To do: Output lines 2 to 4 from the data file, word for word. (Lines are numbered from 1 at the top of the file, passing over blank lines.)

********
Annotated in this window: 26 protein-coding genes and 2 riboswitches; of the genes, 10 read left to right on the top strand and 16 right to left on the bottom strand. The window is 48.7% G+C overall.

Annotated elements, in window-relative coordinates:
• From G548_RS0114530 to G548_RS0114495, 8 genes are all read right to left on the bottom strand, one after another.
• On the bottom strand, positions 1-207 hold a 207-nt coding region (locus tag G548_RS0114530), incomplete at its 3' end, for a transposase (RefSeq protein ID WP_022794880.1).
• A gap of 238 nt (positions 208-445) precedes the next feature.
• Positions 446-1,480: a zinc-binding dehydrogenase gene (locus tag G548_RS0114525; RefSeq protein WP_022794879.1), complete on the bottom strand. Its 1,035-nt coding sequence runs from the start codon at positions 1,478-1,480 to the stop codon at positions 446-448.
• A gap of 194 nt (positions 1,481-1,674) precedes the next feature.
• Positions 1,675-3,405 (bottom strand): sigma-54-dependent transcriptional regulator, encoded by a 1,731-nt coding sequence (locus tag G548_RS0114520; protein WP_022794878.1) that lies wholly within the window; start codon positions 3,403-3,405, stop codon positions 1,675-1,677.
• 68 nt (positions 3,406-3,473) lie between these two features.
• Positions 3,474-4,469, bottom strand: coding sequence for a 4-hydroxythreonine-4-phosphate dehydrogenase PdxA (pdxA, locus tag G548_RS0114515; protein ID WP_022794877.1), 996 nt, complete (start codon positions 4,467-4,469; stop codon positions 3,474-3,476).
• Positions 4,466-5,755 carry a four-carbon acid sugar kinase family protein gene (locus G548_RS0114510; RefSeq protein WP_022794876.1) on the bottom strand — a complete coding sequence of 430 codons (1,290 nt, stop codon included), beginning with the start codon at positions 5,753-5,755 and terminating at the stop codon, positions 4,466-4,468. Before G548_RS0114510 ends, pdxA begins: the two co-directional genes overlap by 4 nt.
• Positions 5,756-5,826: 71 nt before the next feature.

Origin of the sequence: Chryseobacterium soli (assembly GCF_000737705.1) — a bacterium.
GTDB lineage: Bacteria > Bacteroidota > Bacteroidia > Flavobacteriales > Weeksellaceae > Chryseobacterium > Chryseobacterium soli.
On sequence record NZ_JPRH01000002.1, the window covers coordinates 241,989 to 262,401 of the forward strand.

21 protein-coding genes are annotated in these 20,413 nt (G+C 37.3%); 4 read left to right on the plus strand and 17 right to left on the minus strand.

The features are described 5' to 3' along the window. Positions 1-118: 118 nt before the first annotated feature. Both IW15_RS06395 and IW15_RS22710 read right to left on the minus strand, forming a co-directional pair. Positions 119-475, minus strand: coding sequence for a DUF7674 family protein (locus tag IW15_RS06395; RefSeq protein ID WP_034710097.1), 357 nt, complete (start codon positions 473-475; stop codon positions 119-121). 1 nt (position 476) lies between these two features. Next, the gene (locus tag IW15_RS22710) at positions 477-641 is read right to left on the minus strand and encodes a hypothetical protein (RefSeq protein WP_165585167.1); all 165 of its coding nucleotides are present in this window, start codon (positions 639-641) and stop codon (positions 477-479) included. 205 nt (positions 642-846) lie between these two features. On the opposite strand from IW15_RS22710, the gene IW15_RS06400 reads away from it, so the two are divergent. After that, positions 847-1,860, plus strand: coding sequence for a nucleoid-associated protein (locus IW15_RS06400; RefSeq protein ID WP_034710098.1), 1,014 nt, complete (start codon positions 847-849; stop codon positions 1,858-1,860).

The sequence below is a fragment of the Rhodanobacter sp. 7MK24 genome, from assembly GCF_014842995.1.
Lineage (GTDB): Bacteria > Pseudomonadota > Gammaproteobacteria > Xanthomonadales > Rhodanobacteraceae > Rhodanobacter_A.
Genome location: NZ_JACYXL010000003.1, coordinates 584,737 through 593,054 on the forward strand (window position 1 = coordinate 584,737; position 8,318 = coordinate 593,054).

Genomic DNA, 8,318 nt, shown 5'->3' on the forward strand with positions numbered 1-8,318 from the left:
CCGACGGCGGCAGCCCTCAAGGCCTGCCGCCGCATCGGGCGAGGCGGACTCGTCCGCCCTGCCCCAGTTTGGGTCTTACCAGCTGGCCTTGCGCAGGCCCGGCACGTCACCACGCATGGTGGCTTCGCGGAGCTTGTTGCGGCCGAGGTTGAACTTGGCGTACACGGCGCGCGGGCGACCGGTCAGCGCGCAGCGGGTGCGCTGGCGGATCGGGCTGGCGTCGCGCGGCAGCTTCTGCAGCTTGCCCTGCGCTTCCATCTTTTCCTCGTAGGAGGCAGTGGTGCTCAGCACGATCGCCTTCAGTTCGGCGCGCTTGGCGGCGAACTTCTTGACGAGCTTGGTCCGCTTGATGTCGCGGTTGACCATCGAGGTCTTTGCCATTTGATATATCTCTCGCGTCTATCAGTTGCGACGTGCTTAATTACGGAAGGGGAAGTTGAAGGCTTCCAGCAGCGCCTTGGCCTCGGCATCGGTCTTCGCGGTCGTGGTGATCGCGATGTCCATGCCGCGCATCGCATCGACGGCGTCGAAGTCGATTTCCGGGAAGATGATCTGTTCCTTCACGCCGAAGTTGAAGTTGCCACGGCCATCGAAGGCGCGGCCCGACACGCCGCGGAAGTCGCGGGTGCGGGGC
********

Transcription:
Annotated elements, in window-relative coordinates:
• From G548_RS0114530 to G548_RS0114495, 8 genes are all read right to left on the bottom strand, one after another.
• On the bottom strand, positions 1-207 hold a 207-nt coding region (locus tag G548_RS0114530), incomplete at its 3' end, for a transposase (RefSeq protein ID WP_022794880.1).